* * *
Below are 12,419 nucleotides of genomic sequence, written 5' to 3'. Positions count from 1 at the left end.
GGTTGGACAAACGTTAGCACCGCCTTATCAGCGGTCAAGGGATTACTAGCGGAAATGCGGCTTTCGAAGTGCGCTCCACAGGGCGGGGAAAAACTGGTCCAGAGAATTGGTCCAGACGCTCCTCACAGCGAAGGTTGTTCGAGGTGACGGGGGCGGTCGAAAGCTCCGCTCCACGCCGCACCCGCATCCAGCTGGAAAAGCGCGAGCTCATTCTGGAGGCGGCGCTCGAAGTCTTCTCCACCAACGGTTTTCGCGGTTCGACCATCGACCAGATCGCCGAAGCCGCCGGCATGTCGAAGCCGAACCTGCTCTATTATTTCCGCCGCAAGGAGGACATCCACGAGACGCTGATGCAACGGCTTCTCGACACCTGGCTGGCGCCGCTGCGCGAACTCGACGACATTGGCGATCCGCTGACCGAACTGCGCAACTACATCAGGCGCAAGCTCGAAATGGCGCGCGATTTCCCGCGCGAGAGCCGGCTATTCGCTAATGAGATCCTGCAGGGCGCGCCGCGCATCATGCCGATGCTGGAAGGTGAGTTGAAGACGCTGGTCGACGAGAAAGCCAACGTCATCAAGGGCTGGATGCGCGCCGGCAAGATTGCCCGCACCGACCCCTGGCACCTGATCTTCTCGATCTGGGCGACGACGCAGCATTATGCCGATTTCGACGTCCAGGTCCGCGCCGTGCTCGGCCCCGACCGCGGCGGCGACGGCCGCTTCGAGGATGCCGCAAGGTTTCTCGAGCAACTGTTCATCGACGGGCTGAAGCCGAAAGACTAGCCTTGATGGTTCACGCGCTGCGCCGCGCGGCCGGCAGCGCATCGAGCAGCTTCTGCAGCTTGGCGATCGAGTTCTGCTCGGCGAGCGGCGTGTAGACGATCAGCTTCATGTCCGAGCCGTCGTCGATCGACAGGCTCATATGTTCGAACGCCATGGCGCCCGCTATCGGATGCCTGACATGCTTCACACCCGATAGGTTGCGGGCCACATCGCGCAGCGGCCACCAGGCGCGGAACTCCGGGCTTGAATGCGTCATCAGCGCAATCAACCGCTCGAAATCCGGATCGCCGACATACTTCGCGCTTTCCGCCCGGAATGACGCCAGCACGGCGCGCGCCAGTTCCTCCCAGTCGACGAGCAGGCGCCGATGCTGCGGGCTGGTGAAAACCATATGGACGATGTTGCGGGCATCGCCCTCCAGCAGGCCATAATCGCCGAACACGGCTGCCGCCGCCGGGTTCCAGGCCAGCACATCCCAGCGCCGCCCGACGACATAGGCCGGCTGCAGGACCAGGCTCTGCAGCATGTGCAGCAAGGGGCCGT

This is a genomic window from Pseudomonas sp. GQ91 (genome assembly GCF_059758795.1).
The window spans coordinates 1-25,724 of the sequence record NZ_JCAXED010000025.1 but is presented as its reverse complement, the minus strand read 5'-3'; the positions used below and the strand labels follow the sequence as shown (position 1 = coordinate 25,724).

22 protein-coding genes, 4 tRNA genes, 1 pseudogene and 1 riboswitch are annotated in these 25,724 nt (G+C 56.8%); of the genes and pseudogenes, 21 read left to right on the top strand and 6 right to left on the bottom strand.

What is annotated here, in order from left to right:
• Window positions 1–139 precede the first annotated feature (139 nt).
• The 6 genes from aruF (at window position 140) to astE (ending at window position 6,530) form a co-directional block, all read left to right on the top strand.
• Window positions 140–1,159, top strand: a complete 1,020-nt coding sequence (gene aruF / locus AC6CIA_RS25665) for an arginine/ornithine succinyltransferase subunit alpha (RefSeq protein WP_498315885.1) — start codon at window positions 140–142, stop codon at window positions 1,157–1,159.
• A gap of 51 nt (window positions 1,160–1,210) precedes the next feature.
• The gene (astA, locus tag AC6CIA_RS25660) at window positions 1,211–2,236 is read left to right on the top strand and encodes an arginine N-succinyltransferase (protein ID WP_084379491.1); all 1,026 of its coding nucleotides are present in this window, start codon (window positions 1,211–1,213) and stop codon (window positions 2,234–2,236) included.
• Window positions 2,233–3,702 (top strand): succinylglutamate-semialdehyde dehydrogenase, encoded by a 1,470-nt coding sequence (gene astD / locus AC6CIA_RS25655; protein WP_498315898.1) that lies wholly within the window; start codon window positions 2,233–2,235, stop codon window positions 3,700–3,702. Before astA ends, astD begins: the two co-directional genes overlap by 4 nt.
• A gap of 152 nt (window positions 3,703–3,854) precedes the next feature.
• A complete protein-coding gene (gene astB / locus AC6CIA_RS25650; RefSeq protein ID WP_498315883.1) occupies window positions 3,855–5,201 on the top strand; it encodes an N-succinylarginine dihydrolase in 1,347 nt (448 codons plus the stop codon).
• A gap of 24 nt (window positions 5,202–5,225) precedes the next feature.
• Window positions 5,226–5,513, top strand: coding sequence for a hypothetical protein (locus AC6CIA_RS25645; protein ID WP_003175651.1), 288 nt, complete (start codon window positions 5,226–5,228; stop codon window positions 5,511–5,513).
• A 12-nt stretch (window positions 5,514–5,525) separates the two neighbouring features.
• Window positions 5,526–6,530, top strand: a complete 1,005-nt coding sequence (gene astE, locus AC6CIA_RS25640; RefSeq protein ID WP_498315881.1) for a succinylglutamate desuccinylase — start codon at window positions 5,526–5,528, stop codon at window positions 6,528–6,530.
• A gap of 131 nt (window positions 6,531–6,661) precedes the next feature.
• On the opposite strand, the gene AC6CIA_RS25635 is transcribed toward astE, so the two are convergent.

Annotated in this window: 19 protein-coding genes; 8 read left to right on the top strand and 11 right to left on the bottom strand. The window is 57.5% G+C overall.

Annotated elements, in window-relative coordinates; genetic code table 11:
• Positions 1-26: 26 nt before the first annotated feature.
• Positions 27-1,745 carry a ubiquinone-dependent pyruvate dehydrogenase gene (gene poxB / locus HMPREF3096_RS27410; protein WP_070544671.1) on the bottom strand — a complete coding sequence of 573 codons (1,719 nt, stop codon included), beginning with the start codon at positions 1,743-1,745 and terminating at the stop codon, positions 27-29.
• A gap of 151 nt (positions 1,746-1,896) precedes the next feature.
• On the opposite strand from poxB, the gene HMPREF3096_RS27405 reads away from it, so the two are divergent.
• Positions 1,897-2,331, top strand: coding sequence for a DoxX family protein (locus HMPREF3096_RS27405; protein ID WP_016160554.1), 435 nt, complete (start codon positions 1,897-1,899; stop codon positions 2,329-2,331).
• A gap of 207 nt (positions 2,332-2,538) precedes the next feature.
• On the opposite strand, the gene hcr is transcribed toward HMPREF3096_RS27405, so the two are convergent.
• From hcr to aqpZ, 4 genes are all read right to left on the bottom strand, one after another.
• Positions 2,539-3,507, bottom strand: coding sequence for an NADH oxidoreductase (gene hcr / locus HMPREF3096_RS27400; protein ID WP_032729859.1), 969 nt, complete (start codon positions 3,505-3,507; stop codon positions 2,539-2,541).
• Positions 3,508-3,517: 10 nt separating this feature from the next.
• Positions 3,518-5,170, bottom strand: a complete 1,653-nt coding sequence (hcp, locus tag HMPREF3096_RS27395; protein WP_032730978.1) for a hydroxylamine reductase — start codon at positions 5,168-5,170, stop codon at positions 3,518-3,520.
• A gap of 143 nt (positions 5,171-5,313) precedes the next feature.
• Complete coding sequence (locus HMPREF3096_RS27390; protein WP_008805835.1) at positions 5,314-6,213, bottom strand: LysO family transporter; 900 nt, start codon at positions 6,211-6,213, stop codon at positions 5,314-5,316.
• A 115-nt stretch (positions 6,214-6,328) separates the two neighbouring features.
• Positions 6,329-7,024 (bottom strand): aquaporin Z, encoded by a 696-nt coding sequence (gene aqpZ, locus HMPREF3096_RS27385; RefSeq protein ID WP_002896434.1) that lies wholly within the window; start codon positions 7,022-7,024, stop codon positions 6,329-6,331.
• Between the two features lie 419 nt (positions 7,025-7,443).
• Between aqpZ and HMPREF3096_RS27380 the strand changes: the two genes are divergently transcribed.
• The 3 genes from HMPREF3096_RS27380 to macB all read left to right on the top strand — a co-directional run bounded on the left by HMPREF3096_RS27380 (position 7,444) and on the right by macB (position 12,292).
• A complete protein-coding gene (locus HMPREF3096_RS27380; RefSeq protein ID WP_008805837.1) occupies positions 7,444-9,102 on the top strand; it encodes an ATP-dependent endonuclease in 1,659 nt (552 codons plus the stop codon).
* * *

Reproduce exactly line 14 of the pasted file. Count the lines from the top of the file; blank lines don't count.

• A complete protein-coding gene (gene astB / locus AC6CIA_RS25650; RefSeq protein ID WP_498315883.1) occupies window positions 3,855–5,201 on the top strand; it encodes an N-succinylarginine dihydrolase in 1,347 nt (448 codons plus the stop codon).